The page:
Kirkus Reviews Issue: April 1, 2017

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Finding positivity in negative pregnancy-test results, this depiction of a marriage in crisis is nearly perfect.


Named for an imperfectly worded fortune cookie, Hoover's (It Ends with Us, 2016, etc.) latest compares a woman’s relationship with her husband before and after she finds out she’s infertile.

Quinn meets her future husband, Graham, in front of her soon-to-be-ex-fiance’s apartment, where Graham is about to confront him for having an affair with his girlfriend. A few years later, they are happily married but struggling to conceive. The “then and now” format—with alternating chapters moving back and forth in time—allows a hopeful romance to blossom within a dark but relatable dilemma. Back then, Quinn’s bad breakup leads her to the love of her life. In the now, she’s exhausted a laundry list of fertility options, from IVF treatments to adoption, and the silver lining is harder to find. Quinn’s bad relationship with her wealthy mother also prevents her from asking for more money to throw at the problem. But just when Quinn’s narrative starts to sound like she’s writing a long Facebook rant about her struggles, she reveals the larger issue: Ever since she and Graham have been trying to have a baby, intimacy has become a chore, and she doesn’t know how to tell him. Instead, she hopes the contents of a mystery box she’s kept since their wedding day will help her decide their fate. With a few well-timed silences, Hoover turns the fairly common problem of infertility into the more universal problem of poor communication. Graham and Quinn may or may not become parents, but if they don’t talk about their feelings, they won’t remain a couple, either.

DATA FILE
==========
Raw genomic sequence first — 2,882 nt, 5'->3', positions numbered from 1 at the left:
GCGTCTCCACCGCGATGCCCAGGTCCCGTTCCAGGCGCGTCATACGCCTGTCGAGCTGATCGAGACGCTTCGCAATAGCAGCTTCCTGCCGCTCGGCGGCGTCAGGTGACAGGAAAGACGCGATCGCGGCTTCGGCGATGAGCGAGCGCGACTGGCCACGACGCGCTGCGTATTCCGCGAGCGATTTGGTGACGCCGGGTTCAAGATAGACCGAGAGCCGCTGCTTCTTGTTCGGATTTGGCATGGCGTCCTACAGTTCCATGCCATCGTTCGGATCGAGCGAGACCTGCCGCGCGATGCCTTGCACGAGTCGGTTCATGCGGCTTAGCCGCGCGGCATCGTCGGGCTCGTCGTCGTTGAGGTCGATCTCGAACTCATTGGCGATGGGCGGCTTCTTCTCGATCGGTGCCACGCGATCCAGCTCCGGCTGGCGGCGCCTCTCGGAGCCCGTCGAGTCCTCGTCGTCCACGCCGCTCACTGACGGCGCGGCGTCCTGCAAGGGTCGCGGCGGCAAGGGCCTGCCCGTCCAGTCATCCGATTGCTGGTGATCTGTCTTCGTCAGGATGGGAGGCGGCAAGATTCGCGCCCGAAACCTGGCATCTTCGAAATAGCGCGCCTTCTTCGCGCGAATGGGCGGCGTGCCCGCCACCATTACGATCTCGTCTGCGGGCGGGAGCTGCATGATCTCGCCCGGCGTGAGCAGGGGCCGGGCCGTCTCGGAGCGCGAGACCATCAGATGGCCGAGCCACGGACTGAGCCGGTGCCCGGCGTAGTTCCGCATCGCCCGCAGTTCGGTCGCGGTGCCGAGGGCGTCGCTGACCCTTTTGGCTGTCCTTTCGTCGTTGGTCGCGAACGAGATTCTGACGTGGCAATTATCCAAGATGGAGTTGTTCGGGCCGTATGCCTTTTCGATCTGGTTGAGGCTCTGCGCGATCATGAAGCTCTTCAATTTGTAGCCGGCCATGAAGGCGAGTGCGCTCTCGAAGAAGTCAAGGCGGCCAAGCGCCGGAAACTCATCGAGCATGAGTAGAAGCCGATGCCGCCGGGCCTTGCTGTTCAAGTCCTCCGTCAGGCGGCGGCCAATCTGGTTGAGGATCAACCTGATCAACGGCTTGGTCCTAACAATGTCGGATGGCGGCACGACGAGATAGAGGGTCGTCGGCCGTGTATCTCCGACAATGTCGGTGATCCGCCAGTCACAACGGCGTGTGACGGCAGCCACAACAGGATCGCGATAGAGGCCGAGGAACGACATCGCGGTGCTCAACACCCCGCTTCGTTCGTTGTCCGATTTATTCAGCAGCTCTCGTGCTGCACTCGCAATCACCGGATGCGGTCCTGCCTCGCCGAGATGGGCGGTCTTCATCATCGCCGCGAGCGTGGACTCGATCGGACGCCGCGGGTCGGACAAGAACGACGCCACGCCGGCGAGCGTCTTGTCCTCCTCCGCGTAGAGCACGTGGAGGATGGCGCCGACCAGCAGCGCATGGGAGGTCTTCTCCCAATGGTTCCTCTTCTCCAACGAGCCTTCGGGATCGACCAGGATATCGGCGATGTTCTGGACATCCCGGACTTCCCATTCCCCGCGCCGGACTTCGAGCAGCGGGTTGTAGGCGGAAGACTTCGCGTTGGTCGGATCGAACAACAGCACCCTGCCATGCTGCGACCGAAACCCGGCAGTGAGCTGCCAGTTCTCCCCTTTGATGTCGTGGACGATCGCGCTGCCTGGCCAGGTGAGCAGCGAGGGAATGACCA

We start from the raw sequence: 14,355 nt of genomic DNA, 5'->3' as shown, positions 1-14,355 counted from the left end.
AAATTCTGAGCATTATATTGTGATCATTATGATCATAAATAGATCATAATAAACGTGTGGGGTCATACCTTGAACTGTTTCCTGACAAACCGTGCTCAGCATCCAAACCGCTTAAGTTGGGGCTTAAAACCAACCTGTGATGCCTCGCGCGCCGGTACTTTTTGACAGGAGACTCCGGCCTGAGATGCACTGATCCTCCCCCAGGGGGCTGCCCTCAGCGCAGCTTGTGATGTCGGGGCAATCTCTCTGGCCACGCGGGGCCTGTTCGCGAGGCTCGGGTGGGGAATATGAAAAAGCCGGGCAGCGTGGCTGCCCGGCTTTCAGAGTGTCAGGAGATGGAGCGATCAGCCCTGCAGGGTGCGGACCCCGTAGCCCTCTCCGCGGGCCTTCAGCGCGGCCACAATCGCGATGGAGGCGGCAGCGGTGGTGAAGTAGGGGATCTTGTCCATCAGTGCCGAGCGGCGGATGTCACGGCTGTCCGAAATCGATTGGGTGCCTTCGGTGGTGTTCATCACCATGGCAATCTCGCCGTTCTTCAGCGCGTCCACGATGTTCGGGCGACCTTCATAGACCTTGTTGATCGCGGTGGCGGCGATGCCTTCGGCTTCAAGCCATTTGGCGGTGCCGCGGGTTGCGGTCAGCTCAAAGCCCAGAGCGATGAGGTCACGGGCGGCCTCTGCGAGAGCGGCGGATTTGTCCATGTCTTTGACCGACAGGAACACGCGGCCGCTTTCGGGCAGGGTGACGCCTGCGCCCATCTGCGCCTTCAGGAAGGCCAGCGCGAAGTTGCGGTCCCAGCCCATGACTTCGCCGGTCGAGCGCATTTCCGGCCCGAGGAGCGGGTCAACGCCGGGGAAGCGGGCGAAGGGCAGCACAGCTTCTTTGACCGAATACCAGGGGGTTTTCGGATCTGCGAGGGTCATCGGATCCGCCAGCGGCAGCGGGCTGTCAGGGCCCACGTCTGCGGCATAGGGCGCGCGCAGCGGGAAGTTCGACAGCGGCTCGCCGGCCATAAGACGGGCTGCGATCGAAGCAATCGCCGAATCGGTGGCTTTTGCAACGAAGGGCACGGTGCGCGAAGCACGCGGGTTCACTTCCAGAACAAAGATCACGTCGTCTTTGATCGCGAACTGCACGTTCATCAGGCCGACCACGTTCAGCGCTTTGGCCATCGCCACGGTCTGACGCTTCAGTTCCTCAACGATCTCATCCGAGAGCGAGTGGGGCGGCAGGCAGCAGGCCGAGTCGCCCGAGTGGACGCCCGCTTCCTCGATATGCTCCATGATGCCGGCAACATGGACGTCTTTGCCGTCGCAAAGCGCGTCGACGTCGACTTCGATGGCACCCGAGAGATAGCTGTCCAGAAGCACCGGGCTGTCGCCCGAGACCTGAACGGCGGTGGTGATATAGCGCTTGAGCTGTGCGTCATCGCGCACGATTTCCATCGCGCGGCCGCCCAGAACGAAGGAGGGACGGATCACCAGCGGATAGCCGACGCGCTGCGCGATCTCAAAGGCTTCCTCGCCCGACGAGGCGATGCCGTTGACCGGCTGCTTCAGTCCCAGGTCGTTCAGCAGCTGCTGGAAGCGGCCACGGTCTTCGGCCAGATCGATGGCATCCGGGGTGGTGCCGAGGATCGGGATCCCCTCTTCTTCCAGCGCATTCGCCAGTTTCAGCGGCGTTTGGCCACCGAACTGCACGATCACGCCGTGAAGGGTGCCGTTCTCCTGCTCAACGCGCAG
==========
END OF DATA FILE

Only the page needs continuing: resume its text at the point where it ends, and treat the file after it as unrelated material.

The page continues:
Finding positivity in negative pregnancy-test results, this depiction of a marriage in crisis is nearly perfect.

Pub Date: July 17, 2018

ISBN: 978-1-5011-7159-8

Page Count: 320

Publisher: Atria

Review Posted Online: May 1, 2018

Kirkus Reviews Issue: May 15, 2018

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Still, a respectful and absorbing page-turner.